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11 March 2007 @ 09:12 pm
I’m working on coming up with an idea for a one-act play. Most advice you will hear will tell you to write about something you’re passionate about. thespianlynn82 recently made a post about bullying, and I replied that bullying/malicious behavior is one of the issues I’d like to address through my writing. Mental illness is another issue. I would like to help these people who have suffered through depression or harassment or both. To let them realize that there is someone out there who recognizes what they are going through. And in the case of bullying, I’d like to point out to people that this is a problem, that it causes harm to others, especially psychologically. I want to be a voice for the suffering people, to call attention to these issues that need to be addressed.

I have always felt some sort of sympathy or at least an understanding towards Eric Harris and Dylan Klebold. I can see that they were lashing out because of the harassment they had faced, which fueled their hatred. In part, Sathiel’s mindset and behavior were influenced by them. One of the main driving points for my novel about him is that society screwed him over and helped to make him who he is. In his mind at least, he places blame on all those who tormented him as a child, on all the screwed up people around him. And I can see that others’ behavior towards an individual can breed hatred and resentment. These violent, vengeful people are victims themselves. It’s no surprise that they turn to acts of violence in order to vent and cope. And yet, everyone acts so shocked when these acts of violence occur. To quote Nightwish, Dwell in hypocrisy, “How were we supposed to know?”

I’ve noticed I’ve tended to root for the underdog in a sense. In my stories, I like to illustrate that these dark, “bad” people who you’d normally despise can actually turn out to be good in a way. They become the protagonist, the anti-hero. These lost souls are not necessarily lost. Or perhaps they are, and I can take the opportunity to explore the darker side of human nature, to recognize that the way they think and view themselves at least has some glimmer of light. They can justify their actions, they’re not bad guys, if you’ll only look at them from another view. That was the main motivation for another novel of mine, which I just recently took the characters from to make a 10-minute play. It has a role reversal in which these fallen characters become the good guys and the one who sees himself as doing good actually is commiting greater atrocities. The only trouble is, I don’t really know what it’s like to be a “bad guy”, aside from studying personality types and similar types of characters and trying to imagine what it’s like. (Sathiel’s an 8w7 btw, aptly titled “the Maverick”. And quite an unhealthy one at that.)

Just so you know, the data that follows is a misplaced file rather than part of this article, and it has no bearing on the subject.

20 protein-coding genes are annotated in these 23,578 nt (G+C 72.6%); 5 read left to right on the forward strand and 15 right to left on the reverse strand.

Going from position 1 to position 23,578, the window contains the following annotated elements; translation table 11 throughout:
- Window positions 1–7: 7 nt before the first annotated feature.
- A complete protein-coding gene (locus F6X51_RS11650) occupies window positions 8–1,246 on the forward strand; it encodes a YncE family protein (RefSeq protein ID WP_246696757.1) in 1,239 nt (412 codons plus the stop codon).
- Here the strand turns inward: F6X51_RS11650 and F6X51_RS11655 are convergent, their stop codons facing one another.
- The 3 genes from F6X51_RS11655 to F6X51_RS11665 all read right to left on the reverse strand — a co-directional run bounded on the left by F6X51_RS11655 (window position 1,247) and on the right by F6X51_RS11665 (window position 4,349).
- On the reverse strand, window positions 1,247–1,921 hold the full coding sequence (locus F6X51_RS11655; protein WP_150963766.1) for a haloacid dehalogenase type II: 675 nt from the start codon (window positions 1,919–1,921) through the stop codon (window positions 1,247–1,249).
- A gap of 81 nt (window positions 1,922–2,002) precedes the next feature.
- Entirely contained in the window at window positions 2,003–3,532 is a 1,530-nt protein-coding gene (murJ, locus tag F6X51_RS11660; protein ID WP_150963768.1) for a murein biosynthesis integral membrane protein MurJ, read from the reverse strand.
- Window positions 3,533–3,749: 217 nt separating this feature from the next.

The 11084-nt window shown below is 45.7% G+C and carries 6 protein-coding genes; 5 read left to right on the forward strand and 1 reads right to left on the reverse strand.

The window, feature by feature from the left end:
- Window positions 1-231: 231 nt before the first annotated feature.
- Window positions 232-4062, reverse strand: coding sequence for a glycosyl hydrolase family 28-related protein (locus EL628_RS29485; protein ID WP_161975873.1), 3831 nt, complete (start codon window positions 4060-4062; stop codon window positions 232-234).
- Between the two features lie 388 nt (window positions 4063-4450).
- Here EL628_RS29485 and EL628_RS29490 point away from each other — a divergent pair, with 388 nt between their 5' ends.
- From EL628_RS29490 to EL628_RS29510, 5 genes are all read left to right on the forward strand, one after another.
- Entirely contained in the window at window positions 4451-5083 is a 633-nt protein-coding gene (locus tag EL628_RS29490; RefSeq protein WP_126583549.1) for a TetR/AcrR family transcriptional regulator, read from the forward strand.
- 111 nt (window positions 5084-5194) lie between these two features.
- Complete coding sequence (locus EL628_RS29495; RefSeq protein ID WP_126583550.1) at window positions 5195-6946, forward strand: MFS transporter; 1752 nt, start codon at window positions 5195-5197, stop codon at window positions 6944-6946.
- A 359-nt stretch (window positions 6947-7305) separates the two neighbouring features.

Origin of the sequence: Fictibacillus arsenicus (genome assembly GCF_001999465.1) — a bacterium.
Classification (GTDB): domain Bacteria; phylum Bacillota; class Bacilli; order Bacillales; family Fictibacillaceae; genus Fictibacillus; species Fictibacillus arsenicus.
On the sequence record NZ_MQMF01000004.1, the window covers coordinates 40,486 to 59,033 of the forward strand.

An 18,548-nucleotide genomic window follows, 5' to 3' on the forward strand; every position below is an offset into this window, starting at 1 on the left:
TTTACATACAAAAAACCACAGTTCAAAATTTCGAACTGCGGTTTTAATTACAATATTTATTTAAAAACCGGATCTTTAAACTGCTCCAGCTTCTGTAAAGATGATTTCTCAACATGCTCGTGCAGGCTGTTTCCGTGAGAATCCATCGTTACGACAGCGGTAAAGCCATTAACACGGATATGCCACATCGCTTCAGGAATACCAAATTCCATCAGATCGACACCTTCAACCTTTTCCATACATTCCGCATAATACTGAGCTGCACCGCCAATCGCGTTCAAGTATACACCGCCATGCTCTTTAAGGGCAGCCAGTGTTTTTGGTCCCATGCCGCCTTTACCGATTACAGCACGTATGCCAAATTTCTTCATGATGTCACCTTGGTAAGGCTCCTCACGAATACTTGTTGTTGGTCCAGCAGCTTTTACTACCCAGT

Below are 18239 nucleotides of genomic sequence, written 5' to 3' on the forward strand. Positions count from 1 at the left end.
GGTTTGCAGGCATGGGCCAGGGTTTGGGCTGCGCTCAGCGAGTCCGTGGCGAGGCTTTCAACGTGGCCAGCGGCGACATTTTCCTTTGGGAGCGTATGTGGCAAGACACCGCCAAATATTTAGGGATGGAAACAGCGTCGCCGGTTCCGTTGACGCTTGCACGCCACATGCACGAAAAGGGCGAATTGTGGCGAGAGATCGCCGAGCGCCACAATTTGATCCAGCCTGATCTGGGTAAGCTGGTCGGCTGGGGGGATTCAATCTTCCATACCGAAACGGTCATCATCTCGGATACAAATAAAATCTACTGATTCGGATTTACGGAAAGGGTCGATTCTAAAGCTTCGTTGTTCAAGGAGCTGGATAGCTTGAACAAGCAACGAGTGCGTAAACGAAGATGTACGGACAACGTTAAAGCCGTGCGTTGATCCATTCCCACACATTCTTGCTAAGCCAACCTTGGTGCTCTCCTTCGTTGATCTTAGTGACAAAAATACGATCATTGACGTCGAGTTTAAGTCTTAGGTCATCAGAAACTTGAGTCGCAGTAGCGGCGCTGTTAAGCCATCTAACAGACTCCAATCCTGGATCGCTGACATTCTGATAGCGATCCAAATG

Anyway, the idea came of relating the story of a teen who commited a school shooting murder-suicide and using that to address the issue of bullying and how it can cause school violence. I imagine the “ghost” of this teen scoffing at people’s attempts to make sense of the crime by placing blame on video games, music, etc. It’s sort of seeing things from the other side, having him relate his feelings and motivations. Something drove him to this point, and the only way to prevent future such acts of violence is to take care of what caused this hatred and desire for vengeance in the first place. I’m still debating about what his personality should be like. Should he be arrogant and see himself as superior to those who taunted him now that he has power over them? Does he see himself as a martyr in a way? I don’t want him to be too much like Sathiel, cause that’s a whole other story. Maybe he shouldn’t be too full of himself, just expressing himself through lording power over others during his killing spree. Hurt deeply at the heart of it all, depressive and angry. He shouldn’t see himself as better, just now they’re even.

Now, I wonder how I should present it. I imagined him talking directly to the audience, but I don’t want it to seem too preachy or “talking rather than showing”. And I don’t want it to blatantly be saying THIS IS THE PLAY’S MESSAGE. I thought about maybe one of his friends kind of talking to his grave while he’s expressing his feelings about what he did and what drove him to it. It can be sort of like what we did with Pinter’s Landscape. Only less confusing, lol. So we can kind of hear two sides of the issue. Yeah, I like that. Don’t know how long that would be though. Maybe I can add some other people and give their feelings on the matter. I can kind of show the less represented people - everyone knows how the teachers and parents and victims feel. I can show the people who actually knew this kid, who might have known what he was going through, maybe kids who idolized him and his actions. Ooh... getting my creative ideas flowing. :)